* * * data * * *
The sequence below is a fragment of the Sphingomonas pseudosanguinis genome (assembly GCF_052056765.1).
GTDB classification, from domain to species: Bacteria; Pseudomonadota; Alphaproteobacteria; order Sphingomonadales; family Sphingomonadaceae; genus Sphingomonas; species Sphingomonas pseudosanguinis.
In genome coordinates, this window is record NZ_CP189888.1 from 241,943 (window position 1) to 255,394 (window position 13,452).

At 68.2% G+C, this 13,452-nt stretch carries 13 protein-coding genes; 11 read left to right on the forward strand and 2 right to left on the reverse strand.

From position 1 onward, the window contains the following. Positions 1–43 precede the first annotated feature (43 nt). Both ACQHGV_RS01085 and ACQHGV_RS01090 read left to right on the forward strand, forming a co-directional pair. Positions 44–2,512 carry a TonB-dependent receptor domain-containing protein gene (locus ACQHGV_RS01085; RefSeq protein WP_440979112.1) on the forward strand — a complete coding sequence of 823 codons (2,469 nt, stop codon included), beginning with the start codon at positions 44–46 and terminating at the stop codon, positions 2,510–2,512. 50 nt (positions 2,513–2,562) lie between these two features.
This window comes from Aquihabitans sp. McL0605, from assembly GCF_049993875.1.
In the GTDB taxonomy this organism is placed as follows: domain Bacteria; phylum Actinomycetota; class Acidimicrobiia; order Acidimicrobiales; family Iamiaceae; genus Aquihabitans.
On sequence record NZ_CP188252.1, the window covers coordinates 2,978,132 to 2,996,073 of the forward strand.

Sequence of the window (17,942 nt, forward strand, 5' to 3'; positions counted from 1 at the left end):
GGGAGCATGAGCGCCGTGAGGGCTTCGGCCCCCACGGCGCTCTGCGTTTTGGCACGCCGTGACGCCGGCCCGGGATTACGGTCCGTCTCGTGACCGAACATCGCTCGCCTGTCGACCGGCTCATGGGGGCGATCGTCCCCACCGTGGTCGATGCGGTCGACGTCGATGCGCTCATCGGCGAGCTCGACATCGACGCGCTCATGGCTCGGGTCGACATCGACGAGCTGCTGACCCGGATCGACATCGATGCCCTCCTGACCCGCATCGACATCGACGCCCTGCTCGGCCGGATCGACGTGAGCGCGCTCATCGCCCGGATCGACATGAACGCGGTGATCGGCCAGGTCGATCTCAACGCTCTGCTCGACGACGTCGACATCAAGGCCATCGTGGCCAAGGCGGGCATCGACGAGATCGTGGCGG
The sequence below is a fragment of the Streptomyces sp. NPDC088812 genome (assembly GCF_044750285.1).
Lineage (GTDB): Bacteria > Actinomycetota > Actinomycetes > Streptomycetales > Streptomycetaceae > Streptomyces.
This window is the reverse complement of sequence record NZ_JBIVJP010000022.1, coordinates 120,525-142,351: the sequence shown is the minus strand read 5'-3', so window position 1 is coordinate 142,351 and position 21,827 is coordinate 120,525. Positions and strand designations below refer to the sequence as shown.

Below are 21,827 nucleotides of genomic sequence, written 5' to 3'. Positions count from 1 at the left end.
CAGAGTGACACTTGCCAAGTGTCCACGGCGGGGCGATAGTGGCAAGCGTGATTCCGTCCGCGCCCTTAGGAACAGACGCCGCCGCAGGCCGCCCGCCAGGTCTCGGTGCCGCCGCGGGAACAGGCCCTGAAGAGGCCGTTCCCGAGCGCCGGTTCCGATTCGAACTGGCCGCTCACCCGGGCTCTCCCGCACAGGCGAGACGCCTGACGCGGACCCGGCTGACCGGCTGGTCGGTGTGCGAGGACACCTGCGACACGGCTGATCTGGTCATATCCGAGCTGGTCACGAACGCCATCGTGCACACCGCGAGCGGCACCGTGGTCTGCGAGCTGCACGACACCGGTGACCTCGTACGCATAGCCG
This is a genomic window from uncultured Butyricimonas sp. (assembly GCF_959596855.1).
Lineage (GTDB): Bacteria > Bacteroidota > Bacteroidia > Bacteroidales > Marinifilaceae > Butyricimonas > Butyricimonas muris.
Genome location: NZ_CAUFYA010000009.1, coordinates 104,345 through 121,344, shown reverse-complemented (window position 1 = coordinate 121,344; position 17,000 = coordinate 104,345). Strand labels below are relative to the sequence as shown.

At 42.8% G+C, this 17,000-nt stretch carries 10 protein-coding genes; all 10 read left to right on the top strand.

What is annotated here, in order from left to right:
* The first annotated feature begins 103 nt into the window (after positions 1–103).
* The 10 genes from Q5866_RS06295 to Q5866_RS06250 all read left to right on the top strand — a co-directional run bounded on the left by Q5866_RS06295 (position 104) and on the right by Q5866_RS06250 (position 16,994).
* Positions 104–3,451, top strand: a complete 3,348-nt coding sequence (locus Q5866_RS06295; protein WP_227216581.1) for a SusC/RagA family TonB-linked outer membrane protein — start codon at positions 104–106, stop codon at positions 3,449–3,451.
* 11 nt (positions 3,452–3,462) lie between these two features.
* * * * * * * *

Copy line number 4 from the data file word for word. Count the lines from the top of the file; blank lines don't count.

At 68.2% G+C, this 13,452-nt stretch carries 13 protein-coding genes; 11 read left to right on the forward strand and 2 right to left on the reverse strand.